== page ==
The Legal System in Cyprus in accordance with the conveyance process of property is generally based on UK legislation but in the field of immovable property the Cyprus legislation and the legal system is different than the one applied in the UK. The provisions of the Constitution of Cyprus safeguard the protection of ownership, the ultimate Law of Cyprus which established the equality of all persons in respect of human rights. The Land Registry System of Cyprus maintains an accurate and effective registry of all the immovable property and land, as well as records of all the transactions including the acceptance of submission of Property Purchase Agreements.
The conveyance process is fairly complicated and involves the legal jargon found in the Title Deeds, checking the background of the property and various title searches usually by the lawyer acting on behalf of the buyer. The system of conveyance is designed to ensure that a buyer secures the legal title to ‘immovable property’ with all the rights associated with that ‘immovable property’ and is notified of any restrictions in advance of the purchase.
The process starts with an offer made by the vendor and the acceptance of the buyer by signing the contract for property reservation. Both parties must be legally able to sell or transfer the property before the process begins. Legal advice should be sought at this stage because the buyer’s legal advisor will review and possibly amend the contract of sale safeguarding the interests of the buyer as well as carry out a number of investigations as to the documentation and licenses of the property.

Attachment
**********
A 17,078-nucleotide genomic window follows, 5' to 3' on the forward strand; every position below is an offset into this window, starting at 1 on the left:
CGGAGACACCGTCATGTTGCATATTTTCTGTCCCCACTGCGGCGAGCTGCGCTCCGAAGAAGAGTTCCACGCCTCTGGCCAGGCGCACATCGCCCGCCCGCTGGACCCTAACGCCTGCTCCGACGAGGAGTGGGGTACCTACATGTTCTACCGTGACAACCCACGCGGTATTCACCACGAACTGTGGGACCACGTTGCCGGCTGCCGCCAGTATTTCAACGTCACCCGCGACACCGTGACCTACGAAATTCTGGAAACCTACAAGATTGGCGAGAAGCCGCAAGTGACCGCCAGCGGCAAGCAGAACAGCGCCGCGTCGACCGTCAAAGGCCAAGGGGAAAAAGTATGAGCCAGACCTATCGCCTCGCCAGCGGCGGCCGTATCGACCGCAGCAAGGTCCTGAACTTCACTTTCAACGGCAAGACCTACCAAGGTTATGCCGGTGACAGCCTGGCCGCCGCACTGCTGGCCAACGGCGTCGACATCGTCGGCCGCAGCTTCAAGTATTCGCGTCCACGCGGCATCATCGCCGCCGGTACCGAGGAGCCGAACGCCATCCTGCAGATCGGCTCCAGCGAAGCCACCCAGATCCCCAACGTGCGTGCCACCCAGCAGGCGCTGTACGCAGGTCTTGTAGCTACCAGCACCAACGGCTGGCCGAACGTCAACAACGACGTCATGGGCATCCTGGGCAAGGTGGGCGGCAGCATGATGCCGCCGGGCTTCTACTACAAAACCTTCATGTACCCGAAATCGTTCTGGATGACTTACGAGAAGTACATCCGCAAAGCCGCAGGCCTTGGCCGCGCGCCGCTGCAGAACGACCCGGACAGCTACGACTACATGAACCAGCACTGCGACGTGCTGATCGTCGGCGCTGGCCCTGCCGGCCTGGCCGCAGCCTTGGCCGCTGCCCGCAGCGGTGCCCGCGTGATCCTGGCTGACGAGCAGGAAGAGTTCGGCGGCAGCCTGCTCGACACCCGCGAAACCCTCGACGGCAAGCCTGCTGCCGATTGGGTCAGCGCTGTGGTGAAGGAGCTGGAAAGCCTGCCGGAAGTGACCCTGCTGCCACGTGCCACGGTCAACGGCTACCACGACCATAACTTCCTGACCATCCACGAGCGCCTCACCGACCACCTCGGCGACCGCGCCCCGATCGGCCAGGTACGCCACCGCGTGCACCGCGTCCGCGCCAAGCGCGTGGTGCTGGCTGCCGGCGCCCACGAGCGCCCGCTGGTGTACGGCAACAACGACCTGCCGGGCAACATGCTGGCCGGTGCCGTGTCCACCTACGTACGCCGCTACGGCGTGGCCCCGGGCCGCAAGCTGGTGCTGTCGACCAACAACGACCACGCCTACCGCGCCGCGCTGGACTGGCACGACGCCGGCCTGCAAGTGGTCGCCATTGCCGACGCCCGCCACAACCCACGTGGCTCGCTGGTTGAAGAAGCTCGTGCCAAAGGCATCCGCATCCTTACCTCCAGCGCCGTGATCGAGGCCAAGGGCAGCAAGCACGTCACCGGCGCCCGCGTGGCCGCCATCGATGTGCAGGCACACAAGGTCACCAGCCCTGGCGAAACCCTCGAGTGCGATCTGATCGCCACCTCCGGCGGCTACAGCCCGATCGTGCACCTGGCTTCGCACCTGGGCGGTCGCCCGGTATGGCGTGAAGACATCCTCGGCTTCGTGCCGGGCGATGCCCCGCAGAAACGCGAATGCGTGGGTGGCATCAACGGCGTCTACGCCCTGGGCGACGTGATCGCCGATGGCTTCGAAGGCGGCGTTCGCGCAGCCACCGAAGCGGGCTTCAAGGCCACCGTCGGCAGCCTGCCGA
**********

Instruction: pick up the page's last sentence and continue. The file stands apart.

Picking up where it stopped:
Once both parties have signed the contract, four copies are made and stamped at the District Land’s Office. One of them is stamped with the word ‘Original’ and will be kept by the buyer’s lawyer on the buyer’s behalf. The remaining 3 copies are stamped with a currency stamp and certified as true copies of the original. One of the copies of the Sale Agreement is registered with the District Land Registry Office for reasons of ‘Specific Performance’. If there is a mortgage provider then a copy of the Agreement is given to it and the final copy is given to the seller.
The ‘Law of Specific Performance’ stipulates that once the Sale Agreement is deposited with the District Land Registry Office and providing that both parties are in a position to give effect to the transfer, then up to 6 months of notification can apply by the buyer to the seller, after which the seller must effect the transfer. Once the Agreement is deposited with the District Land Registry, the seller cannot sell it to someone else and the seller cannot renege on the agreement. When the Sale Agreement has been registered to the District Land Registry Office, the transfer fees are calculated on the property value on the date that the Agreement was signed.
In order to transfer freehold ownership into the name of the purchaser, transfer fees must be paid. The buyer/transferee is responsible for the payment of the transfer fees and it is payable to the Government at the time of the transfer of the property and the issue of a title deed in the name of the buyer. The property cannot be transferred into the name of the purchaser until the relevant Government authority has issued the Title Deed.